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Guy Yanai at Luciana Brito - NY Project

Aiming to introduce the New York audience to a more experimental and younger facet of its program, Luciana Brito – NY Project is pleased to announce the opening of its third exhibition, Reflector, taking place on March 6, 2018, amidst the busy Armory Week. This group show establishes a dialog between three young São Paulo artists represented by the gallery – Pedro Caetano (b. 1979), Rafael Carneiro (b. 1985), and Tiago Tebet (b. 1986) – and a selection of artists from the same generation who are based in New York City: Gustavo Prado (b. 1981, Brazil), Nicole Wittenberg (b. 1979, USA), Guy Yanai (b. 1977, Israel), and G.T. Pellizzi (b. 1978, Mexico).

The exhibition features paintings – a language in which light plays an essential role – as well as sculptural investigations and installations that use optical and luminous elements, like mirrors and light bulbs. This shared characteristic inspires the title of the show and establishes a common thread between practices as distinct as those of Rafael Carneiro and Gustavo Prado, for example. Furthermore, by creating a dialog between artists who live and work in either São Paulo and New York, the gallery aims to propose a mirroring of sorts between the cities that are home to its two headquarters, promoting encounters between the artistic production from two locations that are far apart from one another, both geographically and culturally.

São Paulo–based artists Pedro Caetano, Rafael Carneiro, and Tiago Tebet are participating in the show with paintings on canvas and works on paper. The three artists share in common the development of investigations concerned with questions inherent to pictorial practice, and with the shredding of the limits of their medium of choice, which bears a strong charge of history. North-American artist Nicole Wittenberg, whose works occupy one of the old industrial refrigerators in the gallery’s basement, creates erotic figurative paintings from a combination of studio sittings and preexisting images, referring to the extensive sexual imagery of art history.

Israeli artist Guy Yanai works in-between painting and the three-dimensional, creating installations in which his canvases (pop-like representation of architectures, landscapes and still lifes) are integrated to plants and furniture pieces, bringing to the outside of the paintings environments that are similar to those that they depict. G.T. Pellizzi’s research also occupies a space between different media and is mostly concerned with color. In Reflector, the artist exhibits a new series of paintings on wood, along with luminous sculptures in which he uses elements from civil engineering to create effects in space that are reminiscent of the shapes and colors of movements including suprematism and concrete art, and in dialog with the American tradition of light art.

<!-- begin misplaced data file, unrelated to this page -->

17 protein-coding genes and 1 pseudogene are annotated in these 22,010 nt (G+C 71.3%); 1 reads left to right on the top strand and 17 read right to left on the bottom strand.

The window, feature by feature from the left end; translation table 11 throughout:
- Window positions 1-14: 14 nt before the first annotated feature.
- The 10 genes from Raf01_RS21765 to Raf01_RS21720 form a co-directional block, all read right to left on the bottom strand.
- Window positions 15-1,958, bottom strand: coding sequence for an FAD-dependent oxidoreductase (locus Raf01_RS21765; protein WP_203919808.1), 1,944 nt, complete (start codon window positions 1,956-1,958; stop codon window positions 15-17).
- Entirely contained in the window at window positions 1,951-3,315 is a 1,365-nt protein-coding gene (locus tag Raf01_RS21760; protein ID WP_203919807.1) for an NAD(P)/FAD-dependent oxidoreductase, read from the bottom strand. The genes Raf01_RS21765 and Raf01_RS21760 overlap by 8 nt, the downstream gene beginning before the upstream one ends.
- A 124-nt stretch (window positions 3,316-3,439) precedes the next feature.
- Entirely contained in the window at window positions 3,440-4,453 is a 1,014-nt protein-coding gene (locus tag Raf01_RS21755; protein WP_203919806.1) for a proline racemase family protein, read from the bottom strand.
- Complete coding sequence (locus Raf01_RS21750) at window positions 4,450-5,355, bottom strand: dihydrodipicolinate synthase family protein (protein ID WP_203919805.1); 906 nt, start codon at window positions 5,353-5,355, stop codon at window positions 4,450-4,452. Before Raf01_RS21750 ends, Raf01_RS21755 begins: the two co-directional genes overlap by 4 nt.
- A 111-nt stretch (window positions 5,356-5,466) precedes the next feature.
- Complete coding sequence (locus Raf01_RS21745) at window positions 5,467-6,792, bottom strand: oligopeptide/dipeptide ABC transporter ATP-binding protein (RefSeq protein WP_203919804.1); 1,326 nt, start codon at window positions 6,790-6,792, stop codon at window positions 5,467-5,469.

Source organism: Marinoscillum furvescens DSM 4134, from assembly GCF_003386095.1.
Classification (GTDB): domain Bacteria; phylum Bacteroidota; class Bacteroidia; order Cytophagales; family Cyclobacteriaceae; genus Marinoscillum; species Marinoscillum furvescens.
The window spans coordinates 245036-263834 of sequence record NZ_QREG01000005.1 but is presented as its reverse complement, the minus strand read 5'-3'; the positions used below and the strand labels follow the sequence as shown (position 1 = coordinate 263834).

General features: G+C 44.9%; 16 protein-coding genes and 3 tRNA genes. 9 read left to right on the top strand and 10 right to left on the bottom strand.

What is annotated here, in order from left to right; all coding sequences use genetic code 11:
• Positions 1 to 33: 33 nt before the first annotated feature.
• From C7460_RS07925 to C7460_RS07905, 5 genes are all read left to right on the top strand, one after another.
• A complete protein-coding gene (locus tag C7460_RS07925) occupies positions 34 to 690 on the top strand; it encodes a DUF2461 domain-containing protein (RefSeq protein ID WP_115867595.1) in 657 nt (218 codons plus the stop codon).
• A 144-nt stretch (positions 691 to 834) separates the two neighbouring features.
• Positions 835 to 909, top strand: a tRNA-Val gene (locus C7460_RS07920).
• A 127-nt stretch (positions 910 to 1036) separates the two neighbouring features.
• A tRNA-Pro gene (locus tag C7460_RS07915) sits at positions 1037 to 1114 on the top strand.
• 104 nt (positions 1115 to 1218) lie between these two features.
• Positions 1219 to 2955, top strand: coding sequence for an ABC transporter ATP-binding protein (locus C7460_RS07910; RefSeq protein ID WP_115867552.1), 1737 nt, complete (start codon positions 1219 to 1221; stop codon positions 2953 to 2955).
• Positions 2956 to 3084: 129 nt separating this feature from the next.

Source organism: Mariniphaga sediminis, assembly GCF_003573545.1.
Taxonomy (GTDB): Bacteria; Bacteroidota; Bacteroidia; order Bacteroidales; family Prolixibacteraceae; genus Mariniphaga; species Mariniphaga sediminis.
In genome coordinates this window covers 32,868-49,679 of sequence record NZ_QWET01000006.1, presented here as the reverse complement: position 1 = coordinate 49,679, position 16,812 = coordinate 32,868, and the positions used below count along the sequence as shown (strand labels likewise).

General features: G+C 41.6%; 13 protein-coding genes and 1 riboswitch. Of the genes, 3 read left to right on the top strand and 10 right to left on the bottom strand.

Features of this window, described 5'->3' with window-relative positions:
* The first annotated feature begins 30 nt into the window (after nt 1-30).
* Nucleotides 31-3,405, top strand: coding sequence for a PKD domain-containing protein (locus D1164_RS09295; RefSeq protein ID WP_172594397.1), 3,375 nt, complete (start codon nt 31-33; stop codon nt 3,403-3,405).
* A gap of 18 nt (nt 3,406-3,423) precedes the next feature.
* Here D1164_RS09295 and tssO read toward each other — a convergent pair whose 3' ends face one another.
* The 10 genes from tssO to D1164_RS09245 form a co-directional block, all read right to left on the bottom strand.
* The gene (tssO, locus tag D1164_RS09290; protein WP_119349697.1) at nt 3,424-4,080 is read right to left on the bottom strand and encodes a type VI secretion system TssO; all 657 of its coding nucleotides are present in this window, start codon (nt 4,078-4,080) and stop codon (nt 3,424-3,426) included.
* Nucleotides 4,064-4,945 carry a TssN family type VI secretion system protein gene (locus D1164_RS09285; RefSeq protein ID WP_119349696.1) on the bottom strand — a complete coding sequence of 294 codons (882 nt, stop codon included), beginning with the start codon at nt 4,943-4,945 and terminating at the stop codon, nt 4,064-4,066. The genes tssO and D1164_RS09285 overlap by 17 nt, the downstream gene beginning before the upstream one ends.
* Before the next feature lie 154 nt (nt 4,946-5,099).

Finally, Gustavo Prado presents installations created with mirrors and industrial machinery. By dislocating certain utilitarian objects to the field of art, the artist creates works that appropriate, in a contemporary way, elements from movements like light art, op-art and kinetic art. Among the works shown, he will create a site-specific for one of the basement’s industrial refrigerators with different types of industrial mirrors, to which he will incorporate chairs designed by Sergio Rodrigues (1927–2014).

According to the proposal of Luciana Brito – NY Project / Espasso Annex’s project – a partnership with Carlos Junqueira that aims to explore the convergences between design and art from a Brazilian perspective – the show also includes design pieces signed by contemporary authors, such as Claudia Moreira Salles, Isay Weinfeld, and Rodrigo Ohtake. In the spirit of the experimental investigations conducted by the selected artists, the design pieces are presented in a way that transgresses their functional aspects: one of the environments of the show, for instance, is created by a mountain of chairs designed by Carlos Motta. Strategies such as accumulation and displacement from traditional spaces and uses underscore the value of such objects as aesthetical pieces that are the outcome of extensive labor and formal research.